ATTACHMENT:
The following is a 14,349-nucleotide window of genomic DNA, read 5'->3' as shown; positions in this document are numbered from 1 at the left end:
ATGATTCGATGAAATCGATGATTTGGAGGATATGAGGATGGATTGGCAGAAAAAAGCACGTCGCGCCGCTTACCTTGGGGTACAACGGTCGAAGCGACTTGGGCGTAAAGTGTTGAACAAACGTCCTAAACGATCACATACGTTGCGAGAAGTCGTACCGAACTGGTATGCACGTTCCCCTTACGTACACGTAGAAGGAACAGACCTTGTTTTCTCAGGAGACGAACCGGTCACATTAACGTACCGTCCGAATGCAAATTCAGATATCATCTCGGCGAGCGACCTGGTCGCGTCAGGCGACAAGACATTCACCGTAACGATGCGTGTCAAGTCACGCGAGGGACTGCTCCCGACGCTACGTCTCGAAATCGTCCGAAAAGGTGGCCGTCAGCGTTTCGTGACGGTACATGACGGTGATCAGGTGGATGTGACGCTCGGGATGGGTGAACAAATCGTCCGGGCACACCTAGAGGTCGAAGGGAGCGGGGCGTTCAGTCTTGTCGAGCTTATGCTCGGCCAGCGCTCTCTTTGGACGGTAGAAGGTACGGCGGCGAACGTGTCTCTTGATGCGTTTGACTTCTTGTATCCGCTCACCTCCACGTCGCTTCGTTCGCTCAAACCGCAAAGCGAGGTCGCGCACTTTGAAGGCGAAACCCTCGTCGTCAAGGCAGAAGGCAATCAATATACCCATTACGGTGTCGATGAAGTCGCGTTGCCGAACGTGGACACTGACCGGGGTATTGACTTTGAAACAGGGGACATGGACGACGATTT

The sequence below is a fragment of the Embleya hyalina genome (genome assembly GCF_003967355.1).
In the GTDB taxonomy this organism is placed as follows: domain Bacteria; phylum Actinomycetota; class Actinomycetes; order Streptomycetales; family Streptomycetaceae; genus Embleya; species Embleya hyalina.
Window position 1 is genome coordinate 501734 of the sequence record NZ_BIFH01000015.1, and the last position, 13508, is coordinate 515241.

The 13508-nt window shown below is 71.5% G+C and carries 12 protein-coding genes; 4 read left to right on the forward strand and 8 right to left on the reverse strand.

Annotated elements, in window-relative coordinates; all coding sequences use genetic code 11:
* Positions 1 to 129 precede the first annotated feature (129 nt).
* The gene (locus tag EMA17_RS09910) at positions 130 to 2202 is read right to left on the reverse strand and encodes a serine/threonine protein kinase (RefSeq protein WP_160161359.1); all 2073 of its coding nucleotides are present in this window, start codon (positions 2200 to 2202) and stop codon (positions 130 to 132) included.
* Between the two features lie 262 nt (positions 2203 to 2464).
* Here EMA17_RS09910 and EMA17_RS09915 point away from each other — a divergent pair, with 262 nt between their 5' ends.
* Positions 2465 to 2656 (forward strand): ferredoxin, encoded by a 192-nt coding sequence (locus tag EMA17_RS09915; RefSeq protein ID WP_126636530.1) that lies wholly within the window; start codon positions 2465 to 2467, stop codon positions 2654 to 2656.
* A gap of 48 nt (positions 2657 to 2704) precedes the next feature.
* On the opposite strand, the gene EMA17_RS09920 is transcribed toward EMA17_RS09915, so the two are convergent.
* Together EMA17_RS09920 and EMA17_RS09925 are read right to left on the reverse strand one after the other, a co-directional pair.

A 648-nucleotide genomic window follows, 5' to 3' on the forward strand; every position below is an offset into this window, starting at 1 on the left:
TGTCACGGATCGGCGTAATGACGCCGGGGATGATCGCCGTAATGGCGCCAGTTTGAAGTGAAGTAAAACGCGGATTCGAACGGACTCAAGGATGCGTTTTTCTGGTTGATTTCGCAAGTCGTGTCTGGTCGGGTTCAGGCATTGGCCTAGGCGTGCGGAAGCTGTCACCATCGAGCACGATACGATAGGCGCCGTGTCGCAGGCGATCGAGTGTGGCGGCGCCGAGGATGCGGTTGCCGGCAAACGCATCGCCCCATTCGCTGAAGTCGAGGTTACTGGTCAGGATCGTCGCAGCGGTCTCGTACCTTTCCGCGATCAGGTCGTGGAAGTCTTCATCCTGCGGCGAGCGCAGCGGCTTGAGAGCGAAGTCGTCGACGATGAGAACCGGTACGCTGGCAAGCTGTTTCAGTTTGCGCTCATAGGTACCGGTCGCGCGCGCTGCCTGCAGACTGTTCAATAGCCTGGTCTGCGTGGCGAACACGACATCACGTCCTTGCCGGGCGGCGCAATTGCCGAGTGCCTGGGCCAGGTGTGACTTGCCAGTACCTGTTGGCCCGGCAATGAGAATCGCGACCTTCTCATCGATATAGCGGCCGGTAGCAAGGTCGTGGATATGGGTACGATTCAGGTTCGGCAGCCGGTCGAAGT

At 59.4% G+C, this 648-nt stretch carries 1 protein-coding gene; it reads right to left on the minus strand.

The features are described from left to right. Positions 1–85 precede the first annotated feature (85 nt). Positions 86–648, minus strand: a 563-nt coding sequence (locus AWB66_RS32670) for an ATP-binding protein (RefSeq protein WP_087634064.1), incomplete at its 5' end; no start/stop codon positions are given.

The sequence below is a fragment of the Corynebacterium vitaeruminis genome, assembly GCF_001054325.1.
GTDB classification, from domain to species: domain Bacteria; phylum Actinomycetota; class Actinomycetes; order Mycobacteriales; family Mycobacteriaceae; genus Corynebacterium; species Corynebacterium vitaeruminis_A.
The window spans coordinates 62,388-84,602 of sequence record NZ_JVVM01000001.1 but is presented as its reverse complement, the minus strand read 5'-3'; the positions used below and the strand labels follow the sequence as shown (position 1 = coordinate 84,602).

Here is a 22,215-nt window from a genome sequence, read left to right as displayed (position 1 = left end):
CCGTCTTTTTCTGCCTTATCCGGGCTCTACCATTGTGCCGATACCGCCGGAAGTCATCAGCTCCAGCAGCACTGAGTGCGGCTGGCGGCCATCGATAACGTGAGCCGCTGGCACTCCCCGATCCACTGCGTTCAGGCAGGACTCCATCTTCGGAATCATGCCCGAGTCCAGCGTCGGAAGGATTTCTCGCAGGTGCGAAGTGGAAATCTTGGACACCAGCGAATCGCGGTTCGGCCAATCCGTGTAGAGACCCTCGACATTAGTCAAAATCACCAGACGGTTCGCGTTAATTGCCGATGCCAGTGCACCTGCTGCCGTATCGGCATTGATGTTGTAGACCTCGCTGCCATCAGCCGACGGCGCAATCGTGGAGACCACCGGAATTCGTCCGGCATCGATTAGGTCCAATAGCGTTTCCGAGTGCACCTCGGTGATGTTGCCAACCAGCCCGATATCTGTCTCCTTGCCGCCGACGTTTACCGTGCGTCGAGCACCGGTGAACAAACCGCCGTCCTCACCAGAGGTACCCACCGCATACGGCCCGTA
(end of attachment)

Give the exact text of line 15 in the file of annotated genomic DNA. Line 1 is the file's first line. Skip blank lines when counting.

* Together EMA17_RS09920 and EMA17_RS09925 are read right to left on the reverse strand one after the other, a co-directional pair.